Tribals in Aarey Colony Protest Over Relocation and Unavailability of Basic Needs

“We don't have basic facilities like water and electricity even though we have been living here for decades now,” said Ravindra, a resident of the Aarey Milk Colony in Mumbai. Hundreds of tribals from Aarey Milk Colony gathered at noon on Tuesday, May 28, to protest against the rehabilitation plan proposed by the state government. Aarey is the last green lung of Mumbai, consisting of 27 hamlets, and is being opened up for developers under the garb of various projects, including the metro car shed and biological zoo. Meanwhile, the people are being shifted to 480 square feet houses in other areas. People from all the hamlets participated in the protest carrying banners representing each pada (settlement). Speaking to Newsclick, one of the residents said, “Our group went to each pada and asked the people about the same. It was a successful protest and we got massive support. We don’t want to leave our homes and we want basic facilities.”

“Development ke naam pe hum ko khatam kar rahi hai ye sarkaar (The government is trying to finish us in the name of development,” said Ravindra, a 33-year-old activist, fighting to save his home from being taken away for corporate projects in the Aarey Colony, Mumbai. Many others like him believe that they are being made pawns in the process of furthering corporate projects by the Devendra Fadnavis government in the state. Previously, speaking to NewsclickAmrita Bhattacharjee, activist with the Aarey forest movement, had explained, “Multiple projects have come up in the Aarey region. These projects include the Mumbai Metro Rail Corporation project, the car shed project, and another project sanctioned by the Force One Group. The plans, if successful, are likely to affect over 2,000 families.”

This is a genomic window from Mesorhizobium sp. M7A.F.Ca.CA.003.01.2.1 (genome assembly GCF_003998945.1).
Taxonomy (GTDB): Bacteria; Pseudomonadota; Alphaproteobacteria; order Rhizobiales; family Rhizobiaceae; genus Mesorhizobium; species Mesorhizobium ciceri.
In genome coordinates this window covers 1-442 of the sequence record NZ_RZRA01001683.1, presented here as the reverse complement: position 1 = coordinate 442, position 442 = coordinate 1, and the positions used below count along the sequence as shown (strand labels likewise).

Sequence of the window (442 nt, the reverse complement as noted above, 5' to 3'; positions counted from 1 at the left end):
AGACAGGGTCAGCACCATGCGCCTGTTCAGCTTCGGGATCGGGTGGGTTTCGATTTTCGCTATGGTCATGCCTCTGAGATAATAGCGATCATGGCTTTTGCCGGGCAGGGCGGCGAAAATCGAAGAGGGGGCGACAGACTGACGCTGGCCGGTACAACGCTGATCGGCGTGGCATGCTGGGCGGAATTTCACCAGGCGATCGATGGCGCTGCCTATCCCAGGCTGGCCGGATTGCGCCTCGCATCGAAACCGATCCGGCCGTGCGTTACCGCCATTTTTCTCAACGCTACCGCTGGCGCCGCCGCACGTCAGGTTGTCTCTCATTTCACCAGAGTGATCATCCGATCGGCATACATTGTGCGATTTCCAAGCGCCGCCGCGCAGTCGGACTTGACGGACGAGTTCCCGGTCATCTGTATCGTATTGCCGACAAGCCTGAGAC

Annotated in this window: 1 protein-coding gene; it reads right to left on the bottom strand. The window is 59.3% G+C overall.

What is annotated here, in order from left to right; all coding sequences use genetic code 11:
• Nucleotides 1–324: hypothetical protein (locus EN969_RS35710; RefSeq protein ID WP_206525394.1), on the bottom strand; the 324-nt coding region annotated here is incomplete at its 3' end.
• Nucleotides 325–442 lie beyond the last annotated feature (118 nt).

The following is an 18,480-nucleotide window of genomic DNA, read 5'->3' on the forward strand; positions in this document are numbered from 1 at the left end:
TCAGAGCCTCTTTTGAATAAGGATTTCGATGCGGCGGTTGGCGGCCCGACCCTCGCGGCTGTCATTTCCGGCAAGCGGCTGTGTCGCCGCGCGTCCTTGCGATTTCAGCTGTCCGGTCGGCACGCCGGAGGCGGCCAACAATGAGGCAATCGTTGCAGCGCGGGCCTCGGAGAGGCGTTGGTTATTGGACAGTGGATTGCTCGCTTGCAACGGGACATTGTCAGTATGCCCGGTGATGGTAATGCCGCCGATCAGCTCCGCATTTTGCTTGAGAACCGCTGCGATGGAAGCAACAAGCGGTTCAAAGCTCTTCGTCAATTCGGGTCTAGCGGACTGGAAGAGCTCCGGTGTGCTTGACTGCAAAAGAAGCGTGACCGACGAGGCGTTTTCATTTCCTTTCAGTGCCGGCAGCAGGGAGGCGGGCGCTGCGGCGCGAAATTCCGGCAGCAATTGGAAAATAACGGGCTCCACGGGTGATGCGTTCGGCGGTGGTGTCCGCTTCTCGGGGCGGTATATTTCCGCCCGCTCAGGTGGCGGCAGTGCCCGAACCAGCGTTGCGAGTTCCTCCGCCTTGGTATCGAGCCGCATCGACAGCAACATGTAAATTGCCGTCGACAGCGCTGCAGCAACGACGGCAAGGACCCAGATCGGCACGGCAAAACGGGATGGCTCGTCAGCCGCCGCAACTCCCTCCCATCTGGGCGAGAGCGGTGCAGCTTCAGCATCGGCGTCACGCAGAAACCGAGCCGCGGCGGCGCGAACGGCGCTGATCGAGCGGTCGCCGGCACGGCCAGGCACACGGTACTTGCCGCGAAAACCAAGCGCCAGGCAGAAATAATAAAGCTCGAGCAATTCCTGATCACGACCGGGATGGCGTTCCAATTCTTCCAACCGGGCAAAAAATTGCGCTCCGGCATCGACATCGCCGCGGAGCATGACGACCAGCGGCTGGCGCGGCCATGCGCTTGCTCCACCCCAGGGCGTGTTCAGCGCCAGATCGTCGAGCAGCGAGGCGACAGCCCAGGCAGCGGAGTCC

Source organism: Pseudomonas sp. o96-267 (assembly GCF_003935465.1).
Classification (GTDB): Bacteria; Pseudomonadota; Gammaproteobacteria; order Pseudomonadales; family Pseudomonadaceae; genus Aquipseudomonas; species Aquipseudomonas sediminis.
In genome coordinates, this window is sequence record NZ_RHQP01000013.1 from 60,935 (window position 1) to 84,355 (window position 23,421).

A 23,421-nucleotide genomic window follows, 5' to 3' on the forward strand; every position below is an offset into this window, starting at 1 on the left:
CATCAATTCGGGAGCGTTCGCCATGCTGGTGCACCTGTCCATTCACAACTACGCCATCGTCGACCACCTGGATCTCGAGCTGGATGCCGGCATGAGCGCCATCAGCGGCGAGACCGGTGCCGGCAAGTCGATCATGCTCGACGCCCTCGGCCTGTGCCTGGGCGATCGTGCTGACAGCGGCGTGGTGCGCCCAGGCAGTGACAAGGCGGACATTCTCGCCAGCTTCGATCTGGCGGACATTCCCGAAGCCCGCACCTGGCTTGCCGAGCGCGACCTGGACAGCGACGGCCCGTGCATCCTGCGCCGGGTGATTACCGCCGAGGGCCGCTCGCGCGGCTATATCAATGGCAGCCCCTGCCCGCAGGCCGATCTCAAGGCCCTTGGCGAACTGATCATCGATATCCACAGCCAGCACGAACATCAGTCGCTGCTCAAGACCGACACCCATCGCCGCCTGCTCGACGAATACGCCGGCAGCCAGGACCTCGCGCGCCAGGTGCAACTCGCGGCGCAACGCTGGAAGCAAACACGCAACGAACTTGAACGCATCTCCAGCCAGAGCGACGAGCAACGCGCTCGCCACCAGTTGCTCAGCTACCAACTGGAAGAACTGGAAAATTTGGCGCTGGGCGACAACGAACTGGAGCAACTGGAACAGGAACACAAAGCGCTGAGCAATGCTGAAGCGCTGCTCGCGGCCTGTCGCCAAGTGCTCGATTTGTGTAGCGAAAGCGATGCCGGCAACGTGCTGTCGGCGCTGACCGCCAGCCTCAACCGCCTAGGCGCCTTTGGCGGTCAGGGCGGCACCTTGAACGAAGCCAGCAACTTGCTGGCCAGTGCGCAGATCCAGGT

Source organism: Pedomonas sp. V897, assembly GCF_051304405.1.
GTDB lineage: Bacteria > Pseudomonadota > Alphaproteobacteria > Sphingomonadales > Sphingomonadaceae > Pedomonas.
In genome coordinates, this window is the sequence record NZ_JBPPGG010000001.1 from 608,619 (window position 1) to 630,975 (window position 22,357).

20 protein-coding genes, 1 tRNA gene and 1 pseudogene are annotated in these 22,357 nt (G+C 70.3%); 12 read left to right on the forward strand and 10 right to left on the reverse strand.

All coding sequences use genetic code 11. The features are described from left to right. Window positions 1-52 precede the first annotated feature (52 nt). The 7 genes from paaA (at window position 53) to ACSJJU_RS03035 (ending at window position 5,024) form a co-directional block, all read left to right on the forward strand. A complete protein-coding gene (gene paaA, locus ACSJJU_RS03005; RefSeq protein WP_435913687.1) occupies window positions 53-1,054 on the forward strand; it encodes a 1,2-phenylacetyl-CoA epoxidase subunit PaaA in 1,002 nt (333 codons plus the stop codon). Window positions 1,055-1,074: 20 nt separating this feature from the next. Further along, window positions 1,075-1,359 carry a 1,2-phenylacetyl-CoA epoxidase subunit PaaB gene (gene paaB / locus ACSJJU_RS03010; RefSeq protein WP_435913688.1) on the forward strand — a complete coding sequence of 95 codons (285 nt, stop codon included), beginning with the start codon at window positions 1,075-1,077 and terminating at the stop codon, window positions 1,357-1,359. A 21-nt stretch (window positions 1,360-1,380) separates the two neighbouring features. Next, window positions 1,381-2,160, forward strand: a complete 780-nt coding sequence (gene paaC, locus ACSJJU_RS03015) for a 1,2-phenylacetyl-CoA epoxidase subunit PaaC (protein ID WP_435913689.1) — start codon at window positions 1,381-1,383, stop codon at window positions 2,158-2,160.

The BJP-led government is set to open buffer zones around national parks, tribal lands and private forest lands for construction activities in what comes across as a move directed to benefit a cluster of industrialists. Activists on the ground have stated that the allocation of the green cover is primarily to further the interests of corporates by the state government, facilitating the violation of the Forest Rights Act (2006) as well as the Constitution. In April, a human chain was also formed in Mumbai against the rampant depletion of green cover. In September last year, Aarey locals had led a massive campaign to stop deforestation in the region, bringing the issue to the spotlight. In September, as a major setback to the movement, the National Green Tribunal’s (NGT) principal bench in New Delhi had directed the withdrawal of the case challenging the construction of the metro car shed over 13-acre land.